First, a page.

Run Defense: Run Fits and Fitting the Puzzle Pieces Together

It's the Internet; I Really Don't Know What I'm Talking About

Well, this is my first post. I've been known to post replies that were overly complex, convoluted and long winded. Occasionally I've been asked to write a fan post. Eh, I'm usually just too darn lazy. But with the Niner's giving up a historic single game rushing record a couple weeks ago; I thought I'd look into it. So wouldn't you know it, my first post will be about something I don't know that much about and can't get into to too much detail. But hey, that's why we have the internet! To provide inaccurate or incorrect information; who knows, maybe I'll start writing football entries into Wikipedia.

There's an "I" in "Mistakes" But Not in "Blowout"

Generally speaking, when a team is consistently defeated in some aspect of the game, I suspect a schematic or tactical problem. I mean I can understand player breakdowns here and there. Some guys make mistakes are just flat out beat on some plays. But when you're run on for more than 200 yards more than one guy is messing up and that's when I started to thinking about run fits.

So what are run fits? It's sort of a complex answer and you'll hear different definitions that encompass gap assignments and run defense/gap schemes. But put simply it's how a defense defends a specific play through coordinated gap assignments and specific tactics. Hmm that sounded overly complex; basically you don't just want the defenders to go forward and attack the ball carrier you want them to have a good idea of where the ball carrier is going and where to funnel him.

Most of you here reading this probably know what gaps are.

Gaps & Techniques

Most think about defensive schemes in simple terms of one and two gap assignments. Well, defenses aren't static during a game so those gap assignments change as do the way the defensive linemen attack a blocker or gap. So next let's talk about gap assignments and run defensive schemes. A few years ago a poster named Ougadas (wish he still posted) wrote an excellent article about run defense Breaking Down the 49er Running Game Part 2 : Base Defense

Force & ContainFill & Spill

So basically he describes two basic run stopping schemes: Force & Contain and Fill & Spill. Put simply, the goal of Force & Contain is to funnel the ball carrier back towards the middle. Defensive players on the outside force the ball carrier back towards the middle of the formation and into the fill players in the middle. The goal of Fill & Spill is for the inside defensive players to push the ball carrier to the outside defensive players. The defensive linemen penetrate and push the ball carrier to the outside linebackers, safeties and corners. Classic 2 gapping 3-4 teams generally run a Force & Contain scheme. Most 4-3 teams run a Fill & Spill scheme. Those are the very basic two philosophies. Most defenses run far more complex schemes that often combine the two schemes. A couple of things not mentioned or expanded upon in this article alley "alley" players and force defensive back players. The alley player has responsibility for the area between the outside most fill player and the force player in case the ball carrier does not turn back from the force player. He is usually a defensive back. This will be important when we discuss the 49ers and their attempt to defend against Seattle's run game. Here's a diagram that includes the defensive backs and their roles.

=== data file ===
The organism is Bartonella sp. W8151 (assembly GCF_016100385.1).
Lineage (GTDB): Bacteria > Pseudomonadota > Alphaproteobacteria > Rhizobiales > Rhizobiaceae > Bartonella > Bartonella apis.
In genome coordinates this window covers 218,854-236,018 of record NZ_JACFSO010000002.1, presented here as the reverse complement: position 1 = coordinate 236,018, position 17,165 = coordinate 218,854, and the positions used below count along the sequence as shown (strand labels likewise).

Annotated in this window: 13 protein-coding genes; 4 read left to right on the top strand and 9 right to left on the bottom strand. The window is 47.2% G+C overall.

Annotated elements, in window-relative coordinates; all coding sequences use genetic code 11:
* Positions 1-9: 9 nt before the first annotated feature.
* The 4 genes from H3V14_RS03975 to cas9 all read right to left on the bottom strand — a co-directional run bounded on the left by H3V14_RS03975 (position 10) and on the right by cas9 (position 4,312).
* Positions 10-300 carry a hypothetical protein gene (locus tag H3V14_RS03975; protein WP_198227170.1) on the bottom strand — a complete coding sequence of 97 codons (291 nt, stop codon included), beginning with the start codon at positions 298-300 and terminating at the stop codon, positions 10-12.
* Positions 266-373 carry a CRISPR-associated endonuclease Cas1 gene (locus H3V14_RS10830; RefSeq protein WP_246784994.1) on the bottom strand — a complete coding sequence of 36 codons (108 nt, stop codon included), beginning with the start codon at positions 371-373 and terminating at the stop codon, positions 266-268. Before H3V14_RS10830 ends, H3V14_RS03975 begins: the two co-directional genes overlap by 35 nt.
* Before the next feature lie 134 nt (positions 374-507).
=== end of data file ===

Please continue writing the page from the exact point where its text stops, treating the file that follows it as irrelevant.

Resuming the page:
Force & Alley Players

It's a Grand Defensive Plan....And God is Laughing

So here's the catch: YOU CAN FILL ALL YOUR ASSIGNED GAPS ON DEFENSE AND STILL GET BLOWN OUT AND RUN OVER. How is this possible? Well to most people a football gap looks like something like a hockey goal or smaller. But to a defensive lineman it's like defending a soccer goal. Football is a game of angles and on the line it's all about leverage and angles. What's of critical importance in defending a gap is what side of the gap you're attacking. The gap control scheme your defense is running determines how you attack your gap. If you're goal is to spill the runner out side the defensive lineman will attack the inside part of the gap. If the goal is to contain the runner, then the d-lineman will attack the outside part of the gap. The goal is to "flash some color" so the runner sees the penetration or clogged gap and goes towards the intended direction (or if you get lucky, make the tackle in the backfield). It's aiming for an inside or outside blocker's shoulders getting your hips on the inside or outside of that blocker's hips (which gives you angle and leverage advantage).

Hey! Where'd My Gap Go!

So those offensive linemen are big guys but they don't stand still and often don't just block what's in front of them. Offensive linemen pull and trap block. They down block (block the defender down from them not in front of them), reach/hook block ("reaching " for the outside shoulder of a defensive lineman and "hooking" him usually to seal the edge of a hole for the runner. While defensive linemen are targeting offensive linemen's shoulders and trying to gain the angle advantage, offensive linemen target the defensive linemen's shoulders to gain the advantage for their blocks.) We often think of 2 gap defensive linemen as reading and reacting and one gap defenders simply attacking their gap. But the truth is that both have to make some reads. It's a dance between the offensive and defensive linemen; the offensive lineman tries to make his proper block for the specific play and the defensive linemen try to control the gap according to the gap scheme and fit).

So when a guard pulls, the space he opens up makes two gaps one gap and the hole he runs to turns one gap into two gaps. The same for a lead blocking fullback. When a fullback goes through the hole suddenly one gap becomes two gaps. Linemen and linebackers need to know how to attack these new blockers and gaps; do they attack the inside or outside shoulder of the pulling guard or lead blocking fullback? Again, it depends on where you want to funnel the ball carrier. Push him back? Attack the outside shoulder. Push him out? Attack the inside shoulder.